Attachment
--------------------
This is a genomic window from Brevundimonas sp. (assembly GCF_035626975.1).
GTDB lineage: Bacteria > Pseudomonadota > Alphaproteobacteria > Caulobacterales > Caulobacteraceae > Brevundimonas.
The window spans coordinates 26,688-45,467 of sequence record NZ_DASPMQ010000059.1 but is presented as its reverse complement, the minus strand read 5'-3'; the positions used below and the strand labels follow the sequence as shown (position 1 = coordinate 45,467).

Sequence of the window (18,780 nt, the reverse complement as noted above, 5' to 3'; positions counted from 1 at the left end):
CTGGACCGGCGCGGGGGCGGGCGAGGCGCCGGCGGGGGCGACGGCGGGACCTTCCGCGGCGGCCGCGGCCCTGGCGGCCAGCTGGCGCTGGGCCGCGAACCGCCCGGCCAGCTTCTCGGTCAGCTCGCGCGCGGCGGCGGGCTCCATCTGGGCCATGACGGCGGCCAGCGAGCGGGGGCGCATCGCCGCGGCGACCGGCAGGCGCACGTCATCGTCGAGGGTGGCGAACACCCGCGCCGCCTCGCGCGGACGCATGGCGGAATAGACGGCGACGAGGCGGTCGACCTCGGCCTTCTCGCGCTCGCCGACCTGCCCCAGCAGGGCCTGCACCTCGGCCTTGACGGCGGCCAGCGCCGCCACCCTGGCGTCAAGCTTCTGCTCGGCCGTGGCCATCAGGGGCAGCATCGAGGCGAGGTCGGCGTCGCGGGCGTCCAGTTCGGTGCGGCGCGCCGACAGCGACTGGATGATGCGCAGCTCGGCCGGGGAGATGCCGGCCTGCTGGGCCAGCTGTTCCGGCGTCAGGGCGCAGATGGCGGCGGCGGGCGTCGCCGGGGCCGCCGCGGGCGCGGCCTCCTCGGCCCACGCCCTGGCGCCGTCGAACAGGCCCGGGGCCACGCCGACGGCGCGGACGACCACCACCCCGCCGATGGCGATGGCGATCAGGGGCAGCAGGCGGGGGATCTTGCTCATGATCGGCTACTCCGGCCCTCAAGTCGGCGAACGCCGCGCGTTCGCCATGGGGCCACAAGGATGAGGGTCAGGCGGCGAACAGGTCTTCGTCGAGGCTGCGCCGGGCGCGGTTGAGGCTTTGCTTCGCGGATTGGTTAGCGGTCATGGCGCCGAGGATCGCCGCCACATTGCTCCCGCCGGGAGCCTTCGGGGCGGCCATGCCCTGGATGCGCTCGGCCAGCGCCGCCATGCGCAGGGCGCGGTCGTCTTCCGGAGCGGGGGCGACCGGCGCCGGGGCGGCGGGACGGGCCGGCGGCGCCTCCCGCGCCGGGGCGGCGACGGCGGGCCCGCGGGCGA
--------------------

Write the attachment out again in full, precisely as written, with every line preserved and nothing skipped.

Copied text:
This is a genomic window from Brevundimonas sp. (assembly GCF_035626975.1).
GTDB lineage: Bacteria > Pseudomonadota > Alphaproteobacteria > Caulobacterales > Caulobacteraceae > Brevundimonas.
The window spans coordinates 26,688-45,467 of sequence record NZ_DASPMQ010000059.1 but is presented as its reverse complement, the minus strand read 5'-3'; the positions used below and the strand labels follow the sequence as shown (position 1 = coordinate 45,467).

Sequence of the window (18,780 nt, the reverse complement as noted above, 5' to 3'; positions counted from 1 at the left end):
CTGGACCGGCGCGGGGGCGGGCGAGGCGCCGGCGGGGGCGACGGCGGGACCTTCCGCGGCGGCCGCGGCCCTGGCGGCCAGCTGGCGCTGGGCCGCGAACCGCCCGGCCAGCTTCTCGGTCAGCTCGCGCGCGGCGGCGGGCTCCATCTGGGCCATGACGGCGGCCAGCGAGCGGGGGCGCATCGCCGCGGCGACCGGCAGGCGCACGTCATCGTCGAGGGTGGCGAACACCCGCGCCGCCTCGCGCGGACGCATGGCGGAATAGACGGCGACGAGGCGGTCGACCTCGGCCTTCTCGCGCTCGCCGACCTGCCCCAGCAGGGCCTGCACCTCGGCCTTGACGGCGGCCAGCGCCGCCACCCTGGCGTCAAGCTTCTGCTCGGCCGTGGCCATCAGGGGCAGCATCGAGGCGAGGTCGGCGTCGCGGGCGTCCAGTTCGGTGCGGCGCGCCGACAGCGACTGGATGATGCGCAGCTCGGCCGGGGAGATGCCGGCCTGCTGGGCCAGCTGTTCCGGCGTCAGGGCGCAGATGGCGGCGGCGGGCGTCGCCGGGGCCGCCGCGGGCGCGGCCTCCTCGGCCCACGCCCTGGCGCCGTCGAACAGGCCCGGGGCCACGCCGACGGCGCGGACGACCACCACCCCGCCGATGGCGATGGCGATCAGGGGCAGCAGGCGGGGGATCTTGCTCATGATCGGCTACTCCGGCCCTCAAGTCGGCGAACGCCGCGCGTTCGCCATGGGGCCACAAGGATGAGGGTCAGGCGGCGAACAGGTCTTCGTCGAGGCTGCGCCGGGCGCGGTTGAGGCTTTGCTTCGCGGATTGGTTAGCGGTCATGGCGCCGAGGATCGCCGCCACATTGCTCCCGCCGGGAGCCTTCGGGGCGGCCATGCCCTGGATGCGCTCGGCCAGCGCCGCCATGCGCAGGGCGCGGTCGTCTTCCGGAGCGGGGGCGACCGGCGCCGGGGCGGCGGGACGGGCCGGCGGCGCCTCCCGCGCCGGGGCGGCGACGGCGGGCCCGCGGGCGA